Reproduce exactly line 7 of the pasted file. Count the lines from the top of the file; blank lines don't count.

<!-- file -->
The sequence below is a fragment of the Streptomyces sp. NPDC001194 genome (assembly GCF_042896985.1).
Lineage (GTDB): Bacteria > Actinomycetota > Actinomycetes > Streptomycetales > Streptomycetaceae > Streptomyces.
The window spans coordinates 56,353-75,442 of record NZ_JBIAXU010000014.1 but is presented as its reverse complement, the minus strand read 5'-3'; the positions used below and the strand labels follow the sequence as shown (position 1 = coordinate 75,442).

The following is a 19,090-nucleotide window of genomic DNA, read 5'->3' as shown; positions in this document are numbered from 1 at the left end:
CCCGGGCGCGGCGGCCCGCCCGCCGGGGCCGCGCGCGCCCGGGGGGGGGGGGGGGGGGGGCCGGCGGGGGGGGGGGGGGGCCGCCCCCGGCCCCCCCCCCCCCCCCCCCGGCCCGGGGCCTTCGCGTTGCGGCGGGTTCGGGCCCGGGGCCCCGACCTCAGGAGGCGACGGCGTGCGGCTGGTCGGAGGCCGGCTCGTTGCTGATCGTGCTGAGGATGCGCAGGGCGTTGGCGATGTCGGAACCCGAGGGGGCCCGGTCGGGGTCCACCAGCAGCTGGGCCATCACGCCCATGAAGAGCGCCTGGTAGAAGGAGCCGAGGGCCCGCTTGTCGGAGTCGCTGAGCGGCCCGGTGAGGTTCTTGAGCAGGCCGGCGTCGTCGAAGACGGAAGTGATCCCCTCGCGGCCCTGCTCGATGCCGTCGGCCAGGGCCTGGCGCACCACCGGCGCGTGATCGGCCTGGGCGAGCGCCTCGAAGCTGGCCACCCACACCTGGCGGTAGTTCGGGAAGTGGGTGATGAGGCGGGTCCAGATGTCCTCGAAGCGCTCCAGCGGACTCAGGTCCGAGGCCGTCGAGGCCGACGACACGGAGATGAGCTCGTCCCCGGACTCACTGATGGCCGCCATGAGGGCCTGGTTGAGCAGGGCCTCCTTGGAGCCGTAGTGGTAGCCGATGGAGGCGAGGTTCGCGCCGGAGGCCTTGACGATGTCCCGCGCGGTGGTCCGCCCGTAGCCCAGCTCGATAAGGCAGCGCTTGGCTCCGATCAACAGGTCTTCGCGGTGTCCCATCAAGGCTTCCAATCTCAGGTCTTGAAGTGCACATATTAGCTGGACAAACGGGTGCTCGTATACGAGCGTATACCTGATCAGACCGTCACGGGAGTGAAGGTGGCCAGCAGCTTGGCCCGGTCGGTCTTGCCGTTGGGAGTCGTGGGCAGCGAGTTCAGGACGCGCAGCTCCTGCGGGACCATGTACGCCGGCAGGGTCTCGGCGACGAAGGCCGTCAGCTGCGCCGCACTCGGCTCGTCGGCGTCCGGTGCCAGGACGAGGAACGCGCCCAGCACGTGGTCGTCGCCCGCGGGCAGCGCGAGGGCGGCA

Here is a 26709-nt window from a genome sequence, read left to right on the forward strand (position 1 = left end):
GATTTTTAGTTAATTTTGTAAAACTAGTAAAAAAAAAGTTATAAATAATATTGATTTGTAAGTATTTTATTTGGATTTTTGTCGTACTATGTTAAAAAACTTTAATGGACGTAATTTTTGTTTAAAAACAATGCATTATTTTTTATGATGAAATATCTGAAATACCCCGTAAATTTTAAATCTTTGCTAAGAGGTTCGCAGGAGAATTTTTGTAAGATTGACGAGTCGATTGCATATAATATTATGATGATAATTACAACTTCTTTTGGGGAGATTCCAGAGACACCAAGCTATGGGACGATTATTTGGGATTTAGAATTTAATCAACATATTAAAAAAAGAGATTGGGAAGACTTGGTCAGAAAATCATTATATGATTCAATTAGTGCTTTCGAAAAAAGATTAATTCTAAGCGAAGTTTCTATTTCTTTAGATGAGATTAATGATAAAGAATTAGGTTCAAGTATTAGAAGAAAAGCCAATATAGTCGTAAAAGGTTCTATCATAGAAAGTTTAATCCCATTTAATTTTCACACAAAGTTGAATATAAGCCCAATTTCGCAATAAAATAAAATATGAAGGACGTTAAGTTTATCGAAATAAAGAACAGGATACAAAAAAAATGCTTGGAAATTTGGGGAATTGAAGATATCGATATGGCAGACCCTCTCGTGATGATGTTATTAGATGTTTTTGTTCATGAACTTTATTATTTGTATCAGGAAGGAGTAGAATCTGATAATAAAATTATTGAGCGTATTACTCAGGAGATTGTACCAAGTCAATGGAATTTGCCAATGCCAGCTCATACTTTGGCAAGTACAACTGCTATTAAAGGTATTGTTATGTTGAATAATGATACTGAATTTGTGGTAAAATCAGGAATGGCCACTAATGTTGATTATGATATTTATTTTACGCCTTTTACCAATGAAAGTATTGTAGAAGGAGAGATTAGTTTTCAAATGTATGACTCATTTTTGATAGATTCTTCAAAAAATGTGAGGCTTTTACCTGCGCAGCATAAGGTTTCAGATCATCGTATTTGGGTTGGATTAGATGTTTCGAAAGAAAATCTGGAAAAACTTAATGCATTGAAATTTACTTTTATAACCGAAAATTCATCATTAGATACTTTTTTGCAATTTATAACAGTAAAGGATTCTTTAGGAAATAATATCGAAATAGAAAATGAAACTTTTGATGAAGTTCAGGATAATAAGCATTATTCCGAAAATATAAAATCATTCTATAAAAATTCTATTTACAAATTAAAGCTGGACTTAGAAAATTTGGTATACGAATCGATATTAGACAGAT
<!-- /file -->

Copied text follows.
GATTTTTAGTTAATTTTGTAAAACTAGTAAAAAAAAAGTTATAAATAATATTGATTTGTAAGTATTTTATTTGGATTTTTGTCGTACTATGTTAAAAAACTTTAATGGACGTAATTTTTGTTTAAAAACAATGCATTATTTTTTATGATGAAATATCTGAAATACCCCGTAAATTTTAAATCTTTGCTAAGAGGTTCGCAGGAGAATTTTTGTAAGATTGACGAGTCGATTGCATATAATATTATGATGATAATTACAACTTCTTTTGGGGAGATTCCAGAGACACCAAGCTATGGGACGATTATTTGGGATTTAGAATTTAATCAACATATTAAAAAAAGAGATTGGGAAGACTTGGTCAGAAAATCATTATATGATTCAATTAGTGCTTTCGAAAAAAGATTAATTCTAAGCGAAGTTTCTATTTCTTTAGATGAGATTAATGATAAAGAATTAGGTTCAAGTATTAGAAGAAAAGCCAATATAGTCGTAAAAGGTTCTATCATAGAAAGTTTAATCCCATTTAATTTTCACACAAAGTTGAATATAAGCCCAATTTCGCAATAAAATAAAATATGAAGGACGTTAAGTTTATCGAAATAAAGAACAGGATACAAAAAAAATGCTTGGAAATTTGGGGAATTGAAGATATCGATATGGCAGACCCTCTCGTGATGATGTTATTAGATGTTTTTGTTCATGAACTTTATTATTTGTATCAGGAAGGAGTAGAATCTGATAATAAAATTATTGAGCGTATTACTCAGGAGATTGTACCAAGTCAATGGAATTTGCCAATGCCAGCTCATACTTTGGCAAGTACAACTGCTATTAAAGGTATTGTTATGTTGAATAATGATACTGAATTTGTGGTAAAATCAGGAATGGCCACTAATGTTGATTATGATATTTATTTTACGCCTTTTACCAATGAAAGTATTGTAGAAGGAGAGATTAGTTTTCAAATGTATGACTCATTTTTGATAGATTCTTCAAAAAATGTGAGGCTTTTACCTGCGCAGCATAAGGTTTCAGATCATCGTATTTGGGTTGGATTAGATGTTTCGAAAGAAAATCTGGAAAAACTTAATGCATTGAAATTTACTTTTATAACCGAAAATTCATCATTAGATACTTTTTTGCAATTTATAACAGTAAAGGATTCTTTAGGAAATAATATCGAAATAGAAAATGAAACTTTTGATGAAGTTCAGGATAATAAGCATTATTCCGAAAATATAAAATCATTCTATAAAAATTCTATTTACAAATTAAAGCTGGACTTAGAAAATTTGGTATACGAATCGATATTAGACAGAT